The Limóns—Uno and Dos

Limón Uno and Limón Dos are two small pueblas in the jurisdiction of the Alcaldia de Tola in Rivas Department.  Limón Uno is the smaller of the two communities.  Let me begin there. 

Limón Uno, although small, has the unique status of being the community closest to the desarollo of Rancho Santana, the Roberto Clemente Santa Ana Health Clinic, and home of Fun Limón.  Before development of Rancho Santana, Limón Uno consisted of barely ten campesino houses along the road from Tola to Las Salinas, Guasacate, and the Popoyo Surf area.  Limón Uno still houses the ever-expanding Robert Clemente Clinic.   The website shows a bit of the Limón Uno area history.  Fun Limón is the newest large asset to Limón Uno that boasts a gymnasium and INATEC sponsored vocational programs.  The Limón Uno school  has a growing number of primary school attendees.  The first two businesses started by local residents were Katy’s Panadaría and a fish market.  Both of these businesses are thriving now.  More recent additions are several small pulperías, a bar, and a couple of places that sell gasoline and diesel—one litre at a time.

Limón Dos is a bustling community by comparison of the two Limóns.  Not only does it boast of the main road to the beach—Jigiliste Road—the site of the ISA Jr. Surf Championship in June, 2013, but it also has multiple thriving churches, the local cemetery, a public library–Puerta del Saber, and businesses of all types.  Future articles will feature some of the larger institutions and businesses of Limón Dos.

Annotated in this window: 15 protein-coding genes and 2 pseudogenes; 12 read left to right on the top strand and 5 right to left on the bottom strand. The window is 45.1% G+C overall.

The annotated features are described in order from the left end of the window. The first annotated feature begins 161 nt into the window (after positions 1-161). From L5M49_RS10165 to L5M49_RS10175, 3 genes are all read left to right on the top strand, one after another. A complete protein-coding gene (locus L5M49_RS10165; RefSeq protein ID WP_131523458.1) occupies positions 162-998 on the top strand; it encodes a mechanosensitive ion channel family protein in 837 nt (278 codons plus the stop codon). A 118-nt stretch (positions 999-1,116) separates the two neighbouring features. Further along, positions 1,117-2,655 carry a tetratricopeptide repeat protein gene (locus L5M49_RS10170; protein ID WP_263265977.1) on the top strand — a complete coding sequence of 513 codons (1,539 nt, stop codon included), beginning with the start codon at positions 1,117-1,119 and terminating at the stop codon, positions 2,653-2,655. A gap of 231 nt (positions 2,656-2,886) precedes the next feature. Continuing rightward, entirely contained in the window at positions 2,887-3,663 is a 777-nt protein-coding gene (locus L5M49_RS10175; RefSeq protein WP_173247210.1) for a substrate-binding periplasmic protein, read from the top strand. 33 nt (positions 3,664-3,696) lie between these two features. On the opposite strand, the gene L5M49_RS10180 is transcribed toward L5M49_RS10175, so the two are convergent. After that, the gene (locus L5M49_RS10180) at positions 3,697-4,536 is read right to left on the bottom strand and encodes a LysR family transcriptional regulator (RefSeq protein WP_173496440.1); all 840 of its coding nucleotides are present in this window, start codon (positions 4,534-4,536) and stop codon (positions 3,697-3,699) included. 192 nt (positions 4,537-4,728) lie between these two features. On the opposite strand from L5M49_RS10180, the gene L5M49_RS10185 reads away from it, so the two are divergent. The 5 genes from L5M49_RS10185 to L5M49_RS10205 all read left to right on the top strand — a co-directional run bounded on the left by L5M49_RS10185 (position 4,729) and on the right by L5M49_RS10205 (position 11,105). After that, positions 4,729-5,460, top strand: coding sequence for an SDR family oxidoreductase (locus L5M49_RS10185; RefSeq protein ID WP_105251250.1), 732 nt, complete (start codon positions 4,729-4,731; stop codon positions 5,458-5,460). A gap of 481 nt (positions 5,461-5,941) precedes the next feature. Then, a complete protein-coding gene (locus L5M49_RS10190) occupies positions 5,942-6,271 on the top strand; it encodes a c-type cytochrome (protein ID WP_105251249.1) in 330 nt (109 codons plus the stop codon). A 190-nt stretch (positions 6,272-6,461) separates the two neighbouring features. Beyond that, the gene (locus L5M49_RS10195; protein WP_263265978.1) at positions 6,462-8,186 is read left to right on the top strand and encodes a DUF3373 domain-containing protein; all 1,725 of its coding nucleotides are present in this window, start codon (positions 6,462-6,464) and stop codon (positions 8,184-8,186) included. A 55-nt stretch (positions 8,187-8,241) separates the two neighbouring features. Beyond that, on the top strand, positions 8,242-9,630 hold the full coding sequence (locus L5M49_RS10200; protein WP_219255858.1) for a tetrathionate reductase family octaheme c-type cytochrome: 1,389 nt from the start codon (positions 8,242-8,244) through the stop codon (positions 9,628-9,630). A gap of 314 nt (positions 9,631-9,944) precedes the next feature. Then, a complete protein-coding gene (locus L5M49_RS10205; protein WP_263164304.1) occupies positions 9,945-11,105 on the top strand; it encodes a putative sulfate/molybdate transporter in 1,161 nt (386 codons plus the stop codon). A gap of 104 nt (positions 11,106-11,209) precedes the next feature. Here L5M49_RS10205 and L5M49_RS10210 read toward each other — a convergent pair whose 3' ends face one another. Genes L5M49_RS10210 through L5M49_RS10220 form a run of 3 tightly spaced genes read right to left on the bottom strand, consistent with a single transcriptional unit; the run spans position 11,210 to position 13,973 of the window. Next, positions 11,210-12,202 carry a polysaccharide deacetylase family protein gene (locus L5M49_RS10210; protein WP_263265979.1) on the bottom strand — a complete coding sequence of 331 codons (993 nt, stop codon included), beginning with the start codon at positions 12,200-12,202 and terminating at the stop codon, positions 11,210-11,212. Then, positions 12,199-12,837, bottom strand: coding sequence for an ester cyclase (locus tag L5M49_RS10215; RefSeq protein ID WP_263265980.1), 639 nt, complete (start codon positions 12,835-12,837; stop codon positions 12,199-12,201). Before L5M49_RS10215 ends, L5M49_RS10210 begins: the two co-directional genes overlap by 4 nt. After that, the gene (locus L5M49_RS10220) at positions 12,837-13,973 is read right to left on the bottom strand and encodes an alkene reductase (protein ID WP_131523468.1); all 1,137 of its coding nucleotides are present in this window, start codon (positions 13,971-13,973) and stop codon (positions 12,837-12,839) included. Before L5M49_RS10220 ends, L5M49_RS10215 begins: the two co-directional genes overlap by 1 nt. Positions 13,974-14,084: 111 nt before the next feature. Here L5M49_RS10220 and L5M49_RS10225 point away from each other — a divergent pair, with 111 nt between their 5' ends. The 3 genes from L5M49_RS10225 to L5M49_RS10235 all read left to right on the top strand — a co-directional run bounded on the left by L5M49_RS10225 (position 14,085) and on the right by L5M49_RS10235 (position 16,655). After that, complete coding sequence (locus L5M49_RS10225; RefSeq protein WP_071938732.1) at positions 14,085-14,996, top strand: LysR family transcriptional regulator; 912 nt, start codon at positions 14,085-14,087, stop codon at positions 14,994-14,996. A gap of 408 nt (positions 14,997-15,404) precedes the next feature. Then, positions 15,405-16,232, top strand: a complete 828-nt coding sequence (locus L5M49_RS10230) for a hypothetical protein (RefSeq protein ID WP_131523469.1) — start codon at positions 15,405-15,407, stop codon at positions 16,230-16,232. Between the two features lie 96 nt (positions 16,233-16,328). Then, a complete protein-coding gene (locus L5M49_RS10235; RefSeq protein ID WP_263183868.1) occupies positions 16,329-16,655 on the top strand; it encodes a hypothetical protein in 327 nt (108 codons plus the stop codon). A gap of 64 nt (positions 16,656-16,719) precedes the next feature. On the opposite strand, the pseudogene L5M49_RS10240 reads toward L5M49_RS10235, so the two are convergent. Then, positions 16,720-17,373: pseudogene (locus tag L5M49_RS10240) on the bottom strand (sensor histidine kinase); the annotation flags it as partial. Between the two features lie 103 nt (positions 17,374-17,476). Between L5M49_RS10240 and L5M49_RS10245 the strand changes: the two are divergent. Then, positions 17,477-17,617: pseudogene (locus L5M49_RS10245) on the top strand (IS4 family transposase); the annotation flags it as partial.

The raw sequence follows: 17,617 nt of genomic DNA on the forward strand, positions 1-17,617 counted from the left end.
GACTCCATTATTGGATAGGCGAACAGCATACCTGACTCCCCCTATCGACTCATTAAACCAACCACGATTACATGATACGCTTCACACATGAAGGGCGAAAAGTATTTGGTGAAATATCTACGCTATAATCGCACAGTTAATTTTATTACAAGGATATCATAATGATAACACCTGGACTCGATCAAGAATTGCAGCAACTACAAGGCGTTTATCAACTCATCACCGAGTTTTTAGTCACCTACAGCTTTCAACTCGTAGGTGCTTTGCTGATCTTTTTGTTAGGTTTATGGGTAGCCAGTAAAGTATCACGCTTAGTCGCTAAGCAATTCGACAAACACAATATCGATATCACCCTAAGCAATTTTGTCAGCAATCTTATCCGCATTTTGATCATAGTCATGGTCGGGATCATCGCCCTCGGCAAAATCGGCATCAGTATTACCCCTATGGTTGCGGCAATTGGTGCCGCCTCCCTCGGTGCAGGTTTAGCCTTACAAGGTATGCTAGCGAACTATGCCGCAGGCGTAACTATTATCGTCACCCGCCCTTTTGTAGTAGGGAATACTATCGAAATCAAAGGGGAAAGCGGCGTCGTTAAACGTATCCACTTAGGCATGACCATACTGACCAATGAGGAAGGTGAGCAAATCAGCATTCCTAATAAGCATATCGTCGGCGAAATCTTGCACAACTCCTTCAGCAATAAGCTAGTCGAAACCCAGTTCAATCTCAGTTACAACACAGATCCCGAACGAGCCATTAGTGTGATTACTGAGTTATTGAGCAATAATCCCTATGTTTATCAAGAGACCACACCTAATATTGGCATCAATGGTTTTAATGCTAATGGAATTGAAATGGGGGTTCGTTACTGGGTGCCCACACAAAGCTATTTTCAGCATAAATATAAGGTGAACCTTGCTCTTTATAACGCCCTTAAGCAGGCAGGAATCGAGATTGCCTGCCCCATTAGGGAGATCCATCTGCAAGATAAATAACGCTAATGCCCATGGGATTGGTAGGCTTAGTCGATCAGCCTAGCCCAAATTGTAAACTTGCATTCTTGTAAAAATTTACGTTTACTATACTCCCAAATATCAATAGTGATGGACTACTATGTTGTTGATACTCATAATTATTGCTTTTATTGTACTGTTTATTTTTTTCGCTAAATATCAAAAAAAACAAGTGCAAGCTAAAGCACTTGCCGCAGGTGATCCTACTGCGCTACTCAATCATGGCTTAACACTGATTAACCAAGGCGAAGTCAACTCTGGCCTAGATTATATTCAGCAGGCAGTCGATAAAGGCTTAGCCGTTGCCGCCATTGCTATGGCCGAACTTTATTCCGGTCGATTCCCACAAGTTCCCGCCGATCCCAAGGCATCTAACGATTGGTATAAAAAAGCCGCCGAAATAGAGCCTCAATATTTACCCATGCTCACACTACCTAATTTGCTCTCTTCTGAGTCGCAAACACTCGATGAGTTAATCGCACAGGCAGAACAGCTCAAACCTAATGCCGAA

How do I know about these communities?  I am a nurse.  I began working at the Roberto Clemente Clinic in 2005 for my vacation from the US.  In 2005 I fell in love with the people and the area.  I stayed at Rancho Santana, bought property there, and returned to work two to three times every year.  In 2013 I finally moved to Nicaragua and I now live in a Limón Dos campo—family compound of approximately 35 people, all ages.  Why do I live in the community?  My condominio at Rancho Santana is rented by the year.  As a landowner, however, I have access to the property.

As a tenant in the campo, I am forced to speak only Spanish—Immersion is the best way to learn—and have a first hand pulse of what is going on in the area.  I am fortunate to be living in the campo of a well-known, friendly, ethical family who treat me as a family member.  I live in the best of two possible worlds.

I have lots of stories and photos.

Margie Fincham